the same. A group would appear, often inspired by a charismatic
leader, who would advocate apostolic views and then for
various reasons having failed to get recognition, the
group would be driven into opposition. It would adopt more and
more extreme anti-hierarchical and anti-sacerdotal views and
the Church would turn the full weight of its authority and might
against the group until it had been harried and battered into
submission or extinction or driven out to seek survival as a
persecuted heretical sect*.
have already seen the fate of many other groups during the late
Middle Ages and the Renaissance who left, or were forced out
of, the Church. They too were generally founded by highly charismatic
leaders. Often, miraculous supernatural powers were attributed
to them. The only difference is that as a general rule the earlier
ones were successfully exterminated, and the later ones have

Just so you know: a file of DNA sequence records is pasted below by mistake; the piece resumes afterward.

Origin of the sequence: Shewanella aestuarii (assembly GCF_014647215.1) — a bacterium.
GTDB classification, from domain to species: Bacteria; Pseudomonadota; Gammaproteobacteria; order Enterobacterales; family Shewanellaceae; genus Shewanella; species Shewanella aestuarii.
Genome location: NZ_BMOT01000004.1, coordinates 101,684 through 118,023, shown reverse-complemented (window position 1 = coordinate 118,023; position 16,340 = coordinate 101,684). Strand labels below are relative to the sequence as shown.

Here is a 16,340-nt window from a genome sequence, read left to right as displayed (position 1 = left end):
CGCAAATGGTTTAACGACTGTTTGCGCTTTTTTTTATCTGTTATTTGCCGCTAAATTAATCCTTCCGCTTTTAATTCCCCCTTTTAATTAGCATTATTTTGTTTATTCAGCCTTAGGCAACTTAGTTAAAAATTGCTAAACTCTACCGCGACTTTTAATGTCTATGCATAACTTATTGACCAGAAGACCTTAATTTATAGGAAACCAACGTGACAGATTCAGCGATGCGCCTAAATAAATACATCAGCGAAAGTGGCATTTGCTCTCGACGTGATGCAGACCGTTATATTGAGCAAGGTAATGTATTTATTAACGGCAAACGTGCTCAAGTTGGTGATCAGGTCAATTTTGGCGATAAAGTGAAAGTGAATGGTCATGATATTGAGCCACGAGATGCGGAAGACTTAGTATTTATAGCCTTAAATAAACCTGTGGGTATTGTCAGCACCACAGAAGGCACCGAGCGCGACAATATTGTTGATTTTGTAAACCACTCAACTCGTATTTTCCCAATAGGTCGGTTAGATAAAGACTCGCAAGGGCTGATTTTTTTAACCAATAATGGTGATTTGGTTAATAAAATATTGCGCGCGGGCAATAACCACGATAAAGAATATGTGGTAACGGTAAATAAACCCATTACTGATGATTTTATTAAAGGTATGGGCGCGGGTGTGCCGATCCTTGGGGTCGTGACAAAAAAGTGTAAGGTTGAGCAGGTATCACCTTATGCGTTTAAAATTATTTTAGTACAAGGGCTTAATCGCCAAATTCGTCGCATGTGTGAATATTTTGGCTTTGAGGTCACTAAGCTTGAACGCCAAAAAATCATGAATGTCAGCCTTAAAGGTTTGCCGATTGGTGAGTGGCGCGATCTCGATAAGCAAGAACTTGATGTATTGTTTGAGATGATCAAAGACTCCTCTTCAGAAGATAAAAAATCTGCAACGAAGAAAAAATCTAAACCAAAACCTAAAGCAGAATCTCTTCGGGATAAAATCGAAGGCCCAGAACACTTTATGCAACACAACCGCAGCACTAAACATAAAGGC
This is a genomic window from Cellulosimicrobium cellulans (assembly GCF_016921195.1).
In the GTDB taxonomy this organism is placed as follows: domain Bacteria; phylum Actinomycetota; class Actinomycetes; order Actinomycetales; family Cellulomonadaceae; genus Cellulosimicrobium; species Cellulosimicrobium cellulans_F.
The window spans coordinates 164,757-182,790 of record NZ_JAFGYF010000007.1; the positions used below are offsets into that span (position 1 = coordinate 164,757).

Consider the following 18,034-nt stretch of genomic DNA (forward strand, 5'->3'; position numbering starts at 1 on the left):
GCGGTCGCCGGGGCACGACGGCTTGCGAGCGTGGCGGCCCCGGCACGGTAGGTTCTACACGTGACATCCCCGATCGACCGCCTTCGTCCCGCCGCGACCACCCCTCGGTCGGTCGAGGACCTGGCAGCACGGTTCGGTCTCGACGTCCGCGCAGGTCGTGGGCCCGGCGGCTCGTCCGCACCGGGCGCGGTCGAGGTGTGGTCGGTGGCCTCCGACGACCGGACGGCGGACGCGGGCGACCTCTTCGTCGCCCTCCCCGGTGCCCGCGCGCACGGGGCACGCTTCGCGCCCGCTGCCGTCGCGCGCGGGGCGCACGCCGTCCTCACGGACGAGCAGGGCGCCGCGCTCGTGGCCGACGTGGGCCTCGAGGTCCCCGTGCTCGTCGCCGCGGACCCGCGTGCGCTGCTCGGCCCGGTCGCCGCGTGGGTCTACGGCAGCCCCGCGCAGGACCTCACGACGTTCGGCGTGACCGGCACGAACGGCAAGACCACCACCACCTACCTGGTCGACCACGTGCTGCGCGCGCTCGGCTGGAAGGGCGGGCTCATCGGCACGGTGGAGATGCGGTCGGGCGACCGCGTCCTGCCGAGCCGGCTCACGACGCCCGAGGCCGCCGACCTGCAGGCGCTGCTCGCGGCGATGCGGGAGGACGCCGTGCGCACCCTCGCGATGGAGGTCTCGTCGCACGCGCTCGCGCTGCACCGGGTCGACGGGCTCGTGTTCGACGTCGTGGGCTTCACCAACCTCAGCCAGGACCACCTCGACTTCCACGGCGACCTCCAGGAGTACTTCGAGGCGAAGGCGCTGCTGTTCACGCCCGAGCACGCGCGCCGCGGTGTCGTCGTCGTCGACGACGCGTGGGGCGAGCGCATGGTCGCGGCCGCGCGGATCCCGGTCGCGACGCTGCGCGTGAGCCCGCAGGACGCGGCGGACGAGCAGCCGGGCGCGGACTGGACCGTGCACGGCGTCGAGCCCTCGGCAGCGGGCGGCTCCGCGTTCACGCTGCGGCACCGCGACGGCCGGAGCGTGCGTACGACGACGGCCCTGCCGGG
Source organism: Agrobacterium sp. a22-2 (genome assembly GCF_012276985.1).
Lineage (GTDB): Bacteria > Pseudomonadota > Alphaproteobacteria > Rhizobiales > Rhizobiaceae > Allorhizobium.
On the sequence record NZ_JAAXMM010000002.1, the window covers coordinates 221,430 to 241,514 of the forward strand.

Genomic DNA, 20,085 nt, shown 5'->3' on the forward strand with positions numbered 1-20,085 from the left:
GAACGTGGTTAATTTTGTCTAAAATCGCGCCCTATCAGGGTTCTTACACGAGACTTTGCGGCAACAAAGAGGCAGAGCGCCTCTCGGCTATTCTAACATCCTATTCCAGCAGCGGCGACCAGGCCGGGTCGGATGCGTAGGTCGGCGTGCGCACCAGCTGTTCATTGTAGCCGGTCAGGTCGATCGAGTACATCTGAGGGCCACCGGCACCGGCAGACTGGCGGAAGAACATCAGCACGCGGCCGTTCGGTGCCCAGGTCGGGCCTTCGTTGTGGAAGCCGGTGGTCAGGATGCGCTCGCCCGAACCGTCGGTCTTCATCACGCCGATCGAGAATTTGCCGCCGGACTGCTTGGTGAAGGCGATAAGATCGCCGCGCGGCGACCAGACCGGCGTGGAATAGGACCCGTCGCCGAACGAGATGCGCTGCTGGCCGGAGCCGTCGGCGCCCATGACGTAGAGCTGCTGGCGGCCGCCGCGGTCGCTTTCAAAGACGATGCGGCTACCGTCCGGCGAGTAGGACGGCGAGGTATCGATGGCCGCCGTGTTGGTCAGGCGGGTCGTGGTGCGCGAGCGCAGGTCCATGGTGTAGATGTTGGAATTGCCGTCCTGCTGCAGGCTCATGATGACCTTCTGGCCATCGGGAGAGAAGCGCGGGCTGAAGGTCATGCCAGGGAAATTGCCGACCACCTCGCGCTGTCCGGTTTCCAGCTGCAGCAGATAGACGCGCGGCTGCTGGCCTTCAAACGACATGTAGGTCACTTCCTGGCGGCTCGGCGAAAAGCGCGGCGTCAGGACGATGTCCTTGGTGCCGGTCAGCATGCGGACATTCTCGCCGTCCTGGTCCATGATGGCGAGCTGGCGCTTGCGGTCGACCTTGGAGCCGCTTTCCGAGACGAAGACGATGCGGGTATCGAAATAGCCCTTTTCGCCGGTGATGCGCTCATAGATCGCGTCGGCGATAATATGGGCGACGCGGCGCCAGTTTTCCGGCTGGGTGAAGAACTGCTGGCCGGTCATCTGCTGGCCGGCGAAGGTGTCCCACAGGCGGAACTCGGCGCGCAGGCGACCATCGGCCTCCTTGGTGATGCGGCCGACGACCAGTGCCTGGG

given rise to modern denominations. Often the modern denomination
has changed significantly from its charismatic or even messianic
early days. George Fox, the founder of the Quakers, had an assistant
called James Naylor who, around 1656, started to be worshipped
as Christ by a group of Ranters. He was credited with raising
the dead and (as we have already seen page 341) incurred
the wrath of the authorities after he had entered the city of
Bristol on a donkey. In 1662, a Flemish woman, Antoinette Bourignon,
proclaimed herself to be the woman clothed with the Sun mentioned
in chapter 12 of the book of Revelation. Her followers, known
as Bourignonians, flourished in Scotland in the early eighteenth
century. In England Joanna Southcott, born in 1750, heard voices